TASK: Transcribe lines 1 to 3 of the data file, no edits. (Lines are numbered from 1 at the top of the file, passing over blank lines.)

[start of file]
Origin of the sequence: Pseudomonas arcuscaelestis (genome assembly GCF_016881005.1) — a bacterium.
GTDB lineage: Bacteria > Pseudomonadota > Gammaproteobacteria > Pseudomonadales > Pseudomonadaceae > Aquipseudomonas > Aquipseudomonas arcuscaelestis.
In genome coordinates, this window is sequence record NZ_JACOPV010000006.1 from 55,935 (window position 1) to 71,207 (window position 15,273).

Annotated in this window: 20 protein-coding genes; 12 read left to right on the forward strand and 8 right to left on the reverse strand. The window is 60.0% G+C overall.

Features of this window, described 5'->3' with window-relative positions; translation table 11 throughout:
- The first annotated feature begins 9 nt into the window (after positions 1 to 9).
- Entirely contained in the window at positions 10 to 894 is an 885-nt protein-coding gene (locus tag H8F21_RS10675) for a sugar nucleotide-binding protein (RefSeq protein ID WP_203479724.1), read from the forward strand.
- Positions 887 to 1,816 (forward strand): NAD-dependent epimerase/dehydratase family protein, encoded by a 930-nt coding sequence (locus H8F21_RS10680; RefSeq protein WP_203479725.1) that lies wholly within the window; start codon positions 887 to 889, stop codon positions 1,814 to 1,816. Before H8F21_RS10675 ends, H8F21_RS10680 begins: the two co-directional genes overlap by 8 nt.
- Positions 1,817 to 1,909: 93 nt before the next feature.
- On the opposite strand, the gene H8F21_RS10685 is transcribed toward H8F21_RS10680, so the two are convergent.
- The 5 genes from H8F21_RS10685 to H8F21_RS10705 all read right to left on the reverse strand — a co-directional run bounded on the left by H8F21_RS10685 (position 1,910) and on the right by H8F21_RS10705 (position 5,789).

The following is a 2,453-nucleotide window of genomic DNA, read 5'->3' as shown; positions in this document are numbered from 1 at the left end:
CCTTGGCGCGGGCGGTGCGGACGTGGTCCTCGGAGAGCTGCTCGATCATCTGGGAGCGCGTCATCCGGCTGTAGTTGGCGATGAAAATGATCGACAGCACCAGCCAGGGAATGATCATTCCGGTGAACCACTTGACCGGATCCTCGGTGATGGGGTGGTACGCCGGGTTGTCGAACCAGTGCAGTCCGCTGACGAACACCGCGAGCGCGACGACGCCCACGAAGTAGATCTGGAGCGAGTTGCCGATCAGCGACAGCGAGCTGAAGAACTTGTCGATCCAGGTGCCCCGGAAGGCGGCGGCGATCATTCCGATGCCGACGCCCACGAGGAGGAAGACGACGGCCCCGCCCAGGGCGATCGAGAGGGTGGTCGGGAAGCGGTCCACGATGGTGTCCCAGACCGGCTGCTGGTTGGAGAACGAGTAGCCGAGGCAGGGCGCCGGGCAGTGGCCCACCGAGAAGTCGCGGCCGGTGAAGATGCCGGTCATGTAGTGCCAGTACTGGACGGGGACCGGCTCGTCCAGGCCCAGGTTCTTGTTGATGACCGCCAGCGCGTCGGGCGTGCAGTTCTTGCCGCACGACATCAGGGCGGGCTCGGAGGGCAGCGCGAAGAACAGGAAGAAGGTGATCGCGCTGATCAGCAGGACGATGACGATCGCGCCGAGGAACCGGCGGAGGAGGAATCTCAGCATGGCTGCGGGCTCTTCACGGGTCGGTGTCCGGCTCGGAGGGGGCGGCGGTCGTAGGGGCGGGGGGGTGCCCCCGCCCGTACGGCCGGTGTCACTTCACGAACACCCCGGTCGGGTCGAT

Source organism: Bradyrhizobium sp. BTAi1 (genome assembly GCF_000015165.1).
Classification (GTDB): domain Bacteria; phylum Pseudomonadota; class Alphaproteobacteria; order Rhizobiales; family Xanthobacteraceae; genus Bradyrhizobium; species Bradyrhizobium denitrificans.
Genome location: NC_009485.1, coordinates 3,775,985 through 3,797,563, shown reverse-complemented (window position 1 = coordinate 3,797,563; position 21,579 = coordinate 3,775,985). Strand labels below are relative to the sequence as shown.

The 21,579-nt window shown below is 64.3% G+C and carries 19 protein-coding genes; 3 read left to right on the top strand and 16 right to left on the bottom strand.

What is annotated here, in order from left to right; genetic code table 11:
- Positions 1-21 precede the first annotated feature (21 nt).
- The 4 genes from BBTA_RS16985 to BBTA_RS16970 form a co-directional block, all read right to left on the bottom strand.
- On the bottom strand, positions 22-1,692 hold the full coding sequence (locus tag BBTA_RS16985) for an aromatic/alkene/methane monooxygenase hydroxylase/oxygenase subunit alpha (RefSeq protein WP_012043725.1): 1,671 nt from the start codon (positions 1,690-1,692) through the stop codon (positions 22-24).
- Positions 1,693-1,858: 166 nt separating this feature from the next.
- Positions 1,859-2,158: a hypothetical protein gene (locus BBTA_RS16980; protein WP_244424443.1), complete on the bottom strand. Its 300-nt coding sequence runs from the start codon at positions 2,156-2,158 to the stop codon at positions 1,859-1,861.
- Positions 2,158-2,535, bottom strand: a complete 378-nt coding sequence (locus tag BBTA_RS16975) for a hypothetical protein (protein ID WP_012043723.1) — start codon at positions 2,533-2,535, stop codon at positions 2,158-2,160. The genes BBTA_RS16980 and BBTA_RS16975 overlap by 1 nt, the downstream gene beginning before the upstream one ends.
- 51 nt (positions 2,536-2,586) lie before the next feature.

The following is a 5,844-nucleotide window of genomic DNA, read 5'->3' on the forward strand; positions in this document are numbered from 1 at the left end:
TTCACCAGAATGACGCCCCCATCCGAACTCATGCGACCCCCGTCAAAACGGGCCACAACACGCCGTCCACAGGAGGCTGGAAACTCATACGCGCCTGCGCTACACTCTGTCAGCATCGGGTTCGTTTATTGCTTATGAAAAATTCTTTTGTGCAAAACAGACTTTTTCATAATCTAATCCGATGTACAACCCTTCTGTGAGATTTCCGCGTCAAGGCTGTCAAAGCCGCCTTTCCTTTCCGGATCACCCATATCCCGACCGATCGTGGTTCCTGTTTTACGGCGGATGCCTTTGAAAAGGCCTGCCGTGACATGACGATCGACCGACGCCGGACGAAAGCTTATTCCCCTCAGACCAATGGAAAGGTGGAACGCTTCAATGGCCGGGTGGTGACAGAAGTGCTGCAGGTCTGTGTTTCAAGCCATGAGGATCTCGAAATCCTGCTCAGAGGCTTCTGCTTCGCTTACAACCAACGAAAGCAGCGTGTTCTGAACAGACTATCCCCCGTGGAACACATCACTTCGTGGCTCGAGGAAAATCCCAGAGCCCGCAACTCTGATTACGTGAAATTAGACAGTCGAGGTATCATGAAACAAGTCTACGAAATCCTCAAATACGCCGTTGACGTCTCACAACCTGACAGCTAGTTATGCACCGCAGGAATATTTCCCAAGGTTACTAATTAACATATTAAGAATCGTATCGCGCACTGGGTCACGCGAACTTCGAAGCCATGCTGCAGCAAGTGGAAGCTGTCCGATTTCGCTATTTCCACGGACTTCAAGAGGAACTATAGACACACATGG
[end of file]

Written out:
Origin of the sequence: Pseudomonas arcuscaelestis (genome assembly GCF_016881005.1) — a bacterium.
GTDB lineage: Bacteria > Pseudomonadota > Gammaproteobacteria > Pseudomonadales > Pseudomonadaceae > Aquipseudomonas > Aquipseudomonas arcuscaelestis.
In genome coordinates, this window is sequence record NZ_JACOPV010000006.1 from 55,935 (window position 1) to 71,207 (window position 15,273).